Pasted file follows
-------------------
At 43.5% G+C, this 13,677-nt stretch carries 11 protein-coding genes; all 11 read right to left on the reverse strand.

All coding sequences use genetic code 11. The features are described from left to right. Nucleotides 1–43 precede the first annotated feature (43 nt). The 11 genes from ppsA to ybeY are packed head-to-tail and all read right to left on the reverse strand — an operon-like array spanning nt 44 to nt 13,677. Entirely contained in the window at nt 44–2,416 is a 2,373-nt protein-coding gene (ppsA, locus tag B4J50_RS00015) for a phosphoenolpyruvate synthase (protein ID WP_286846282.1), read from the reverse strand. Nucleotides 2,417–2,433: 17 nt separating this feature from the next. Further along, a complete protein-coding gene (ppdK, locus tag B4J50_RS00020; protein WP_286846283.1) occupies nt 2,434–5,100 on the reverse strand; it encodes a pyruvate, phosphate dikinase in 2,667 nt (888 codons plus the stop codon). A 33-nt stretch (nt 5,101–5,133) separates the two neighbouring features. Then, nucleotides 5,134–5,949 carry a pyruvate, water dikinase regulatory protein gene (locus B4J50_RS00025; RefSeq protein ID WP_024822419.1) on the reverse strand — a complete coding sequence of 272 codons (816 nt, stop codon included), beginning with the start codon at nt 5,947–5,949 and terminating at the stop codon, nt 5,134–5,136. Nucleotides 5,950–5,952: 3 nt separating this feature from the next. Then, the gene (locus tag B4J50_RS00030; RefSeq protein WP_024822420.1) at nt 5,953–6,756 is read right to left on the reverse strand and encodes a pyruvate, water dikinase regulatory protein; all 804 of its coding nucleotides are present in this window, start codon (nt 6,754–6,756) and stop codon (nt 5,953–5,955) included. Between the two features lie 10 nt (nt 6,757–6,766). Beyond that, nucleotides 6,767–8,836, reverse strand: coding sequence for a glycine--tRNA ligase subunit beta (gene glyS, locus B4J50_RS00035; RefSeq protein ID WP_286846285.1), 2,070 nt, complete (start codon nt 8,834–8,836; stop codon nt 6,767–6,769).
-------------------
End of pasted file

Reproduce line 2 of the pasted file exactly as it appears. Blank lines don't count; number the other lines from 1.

All coding sequences use genetic code 11. The features are described from left to right. Nucleotides 1–43 precede the first annotated feature (43 nt). The 11 genes from ppsA to ybeY are packed head-to-tail and all read right to left on the reverse strand — an operon-like array spanning nt 44 to nt 13,677. Entirely contained in the window at nt 44–2,416 is a 2,373-nt protein-coding gene (ppsA, locus tag B4J50_RS00015) for a phosphoenolpyruvate synthase (protein ID WP_286846282.1), read from the reverse strand. Nucleotides 2,417–2,433: 17 nt separating this feature from the next. Further along, a complete protein-coding gene (ppdK, locus tag B4J50_RS00020; protein WP_286846283.1) occupies nt 2,434–5,100 on the reverse strand; it encodes a pyruvate, phosphate dikinase in 2,667 nt (888 codons plus the stop codon). A 33-nt stretch (nt 5,101–5,133) separates the two neighbouring features. Then, nucleotides 5,134–5,949 carry a pyruvate, water dikinase regulatory protein gene (locus B4J50_RS00025; RefSeq protein ID WP_024822419.1) on the reverse strand — a complete coding sequence of 272 codons (816 nt, stop codon included), beginning with the start codon at nt 5,947–5,949 and terminating at the stop codon, nt 5,134–5,136. Nucleotides 5,950–5,952: 3 nt separating this feature from the next. Then, the gene (locus tag B4J50_RS00030; RefSeq protein WP_024822420.1) at nt 5,953–6,756 is read right to left on the reverse strand and encodes a pyruvate, water dikinase regulatory protein; all 804 of its coding nucleotides are present in this window, start codon (nt 6,754–6,756) and stop codon (nt 5,953–5,955) included. Between the two features lie 10 nt (nt 6,757–6,766). Beyond that, nucleotides 6,767–8,836, reverse strand: coding sequence for a glycine--tRNA ligase subunit beta (gene glyS, locus B4J50_RS00035; RefSeq protein ID WP_286846285.1), 2,070 nt, complete (start codon nt 8,834–8,836; stop codon nt 6,767–6,769).